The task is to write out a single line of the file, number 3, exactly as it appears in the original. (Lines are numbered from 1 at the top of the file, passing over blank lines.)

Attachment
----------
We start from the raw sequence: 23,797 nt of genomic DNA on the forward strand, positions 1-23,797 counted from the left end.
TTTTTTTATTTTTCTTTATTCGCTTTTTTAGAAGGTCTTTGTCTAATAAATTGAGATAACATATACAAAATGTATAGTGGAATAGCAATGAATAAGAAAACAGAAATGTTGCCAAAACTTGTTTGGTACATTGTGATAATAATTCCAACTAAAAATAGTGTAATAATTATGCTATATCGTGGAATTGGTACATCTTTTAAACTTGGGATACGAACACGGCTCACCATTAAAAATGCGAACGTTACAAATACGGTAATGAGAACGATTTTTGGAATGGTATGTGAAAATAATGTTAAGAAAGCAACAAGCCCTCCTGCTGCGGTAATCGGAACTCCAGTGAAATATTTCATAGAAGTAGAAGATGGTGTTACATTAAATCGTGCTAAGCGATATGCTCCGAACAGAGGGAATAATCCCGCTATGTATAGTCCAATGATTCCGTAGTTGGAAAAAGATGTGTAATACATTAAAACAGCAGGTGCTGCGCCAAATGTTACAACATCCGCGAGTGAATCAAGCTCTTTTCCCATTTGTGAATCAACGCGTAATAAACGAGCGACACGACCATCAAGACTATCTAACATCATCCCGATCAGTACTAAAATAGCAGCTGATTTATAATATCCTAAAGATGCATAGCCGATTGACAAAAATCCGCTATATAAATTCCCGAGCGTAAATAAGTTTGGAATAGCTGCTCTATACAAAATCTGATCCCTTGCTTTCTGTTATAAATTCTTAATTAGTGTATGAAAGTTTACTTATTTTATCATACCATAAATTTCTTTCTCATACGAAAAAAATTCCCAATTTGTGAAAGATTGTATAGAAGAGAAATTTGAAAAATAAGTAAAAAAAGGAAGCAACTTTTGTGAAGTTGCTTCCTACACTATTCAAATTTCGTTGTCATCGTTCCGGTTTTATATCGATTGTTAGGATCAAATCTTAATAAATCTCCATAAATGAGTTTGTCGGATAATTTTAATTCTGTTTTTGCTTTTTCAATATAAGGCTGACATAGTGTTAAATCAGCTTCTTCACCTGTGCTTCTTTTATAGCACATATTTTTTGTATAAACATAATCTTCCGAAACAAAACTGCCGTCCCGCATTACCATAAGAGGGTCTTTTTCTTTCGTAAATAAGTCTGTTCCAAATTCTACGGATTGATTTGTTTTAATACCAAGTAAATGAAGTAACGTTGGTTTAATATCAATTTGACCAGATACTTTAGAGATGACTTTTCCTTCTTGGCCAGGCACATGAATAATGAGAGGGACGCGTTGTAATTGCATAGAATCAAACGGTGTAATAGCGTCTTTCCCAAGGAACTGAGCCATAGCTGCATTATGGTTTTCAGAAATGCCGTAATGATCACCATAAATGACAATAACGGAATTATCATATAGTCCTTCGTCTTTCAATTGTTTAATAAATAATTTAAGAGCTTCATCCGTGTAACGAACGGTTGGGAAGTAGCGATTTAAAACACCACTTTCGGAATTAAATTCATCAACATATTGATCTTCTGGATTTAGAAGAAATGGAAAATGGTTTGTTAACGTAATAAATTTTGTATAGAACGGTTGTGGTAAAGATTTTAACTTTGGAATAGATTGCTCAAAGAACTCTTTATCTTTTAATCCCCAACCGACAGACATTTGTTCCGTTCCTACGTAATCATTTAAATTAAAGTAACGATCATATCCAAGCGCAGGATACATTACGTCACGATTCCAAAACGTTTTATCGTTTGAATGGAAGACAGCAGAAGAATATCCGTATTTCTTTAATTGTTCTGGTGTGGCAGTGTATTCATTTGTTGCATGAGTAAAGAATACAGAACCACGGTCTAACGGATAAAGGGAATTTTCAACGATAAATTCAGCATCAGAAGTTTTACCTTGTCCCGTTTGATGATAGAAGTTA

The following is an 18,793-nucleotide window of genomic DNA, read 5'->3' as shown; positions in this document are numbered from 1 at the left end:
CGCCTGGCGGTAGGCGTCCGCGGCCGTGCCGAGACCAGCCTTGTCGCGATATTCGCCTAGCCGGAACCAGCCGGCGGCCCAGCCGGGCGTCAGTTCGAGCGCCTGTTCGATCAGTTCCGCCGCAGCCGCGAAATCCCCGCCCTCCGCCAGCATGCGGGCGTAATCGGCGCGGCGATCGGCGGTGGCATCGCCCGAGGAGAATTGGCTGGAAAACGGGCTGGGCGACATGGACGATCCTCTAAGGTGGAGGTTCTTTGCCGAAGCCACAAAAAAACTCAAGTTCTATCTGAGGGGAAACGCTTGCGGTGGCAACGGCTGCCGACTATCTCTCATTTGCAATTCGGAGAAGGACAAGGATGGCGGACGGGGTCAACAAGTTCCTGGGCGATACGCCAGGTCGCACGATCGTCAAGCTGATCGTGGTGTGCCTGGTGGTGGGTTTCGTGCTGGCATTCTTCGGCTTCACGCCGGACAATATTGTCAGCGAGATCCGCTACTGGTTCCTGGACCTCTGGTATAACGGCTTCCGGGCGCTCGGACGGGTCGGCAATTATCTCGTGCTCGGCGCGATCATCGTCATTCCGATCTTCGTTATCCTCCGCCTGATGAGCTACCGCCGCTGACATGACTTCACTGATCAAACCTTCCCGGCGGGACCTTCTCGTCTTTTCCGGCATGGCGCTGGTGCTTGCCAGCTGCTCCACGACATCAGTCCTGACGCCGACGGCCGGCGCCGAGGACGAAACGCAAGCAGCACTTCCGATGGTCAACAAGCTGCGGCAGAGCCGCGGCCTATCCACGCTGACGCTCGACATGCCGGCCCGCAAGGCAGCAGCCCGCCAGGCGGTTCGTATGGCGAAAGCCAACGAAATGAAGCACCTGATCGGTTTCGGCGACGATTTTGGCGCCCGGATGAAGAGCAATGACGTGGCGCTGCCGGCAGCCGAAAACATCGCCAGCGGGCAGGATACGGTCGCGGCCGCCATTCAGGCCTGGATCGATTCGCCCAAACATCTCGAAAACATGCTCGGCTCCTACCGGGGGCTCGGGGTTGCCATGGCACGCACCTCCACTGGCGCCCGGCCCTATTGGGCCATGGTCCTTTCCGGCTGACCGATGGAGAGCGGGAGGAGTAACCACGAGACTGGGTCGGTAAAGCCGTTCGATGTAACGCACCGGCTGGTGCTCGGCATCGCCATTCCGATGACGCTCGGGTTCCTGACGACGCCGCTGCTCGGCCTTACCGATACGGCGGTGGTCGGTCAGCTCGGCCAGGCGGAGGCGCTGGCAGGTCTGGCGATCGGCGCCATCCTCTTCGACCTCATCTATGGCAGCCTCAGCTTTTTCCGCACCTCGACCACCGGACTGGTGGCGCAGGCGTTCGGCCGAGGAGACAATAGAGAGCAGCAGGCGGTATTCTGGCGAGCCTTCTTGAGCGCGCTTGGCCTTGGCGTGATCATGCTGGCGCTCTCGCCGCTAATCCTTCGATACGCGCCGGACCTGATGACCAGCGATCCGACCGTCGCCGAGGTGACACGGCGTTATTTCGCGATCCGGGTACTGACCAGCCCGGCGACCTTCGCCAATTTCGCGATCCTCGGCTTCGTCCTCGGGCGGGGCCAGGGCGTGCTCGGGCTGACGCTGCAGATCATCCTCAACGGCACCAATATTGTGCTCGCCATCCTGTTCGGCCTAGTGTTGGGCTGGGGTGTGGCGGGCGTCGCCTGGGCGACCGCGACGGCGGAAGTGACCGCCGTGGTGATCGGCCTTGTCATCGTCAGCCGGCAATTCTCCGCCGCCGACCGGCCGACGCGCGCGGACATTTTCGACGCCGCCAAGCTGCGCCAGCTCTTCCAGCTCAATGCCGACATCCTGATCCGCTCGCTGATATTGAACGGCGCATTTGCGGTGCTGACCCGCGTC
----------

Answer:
The following is an 18,793-nucleotide window of genomic DNA, read 5'->3' as shown; positions in this document are numbered from 1 at the left end: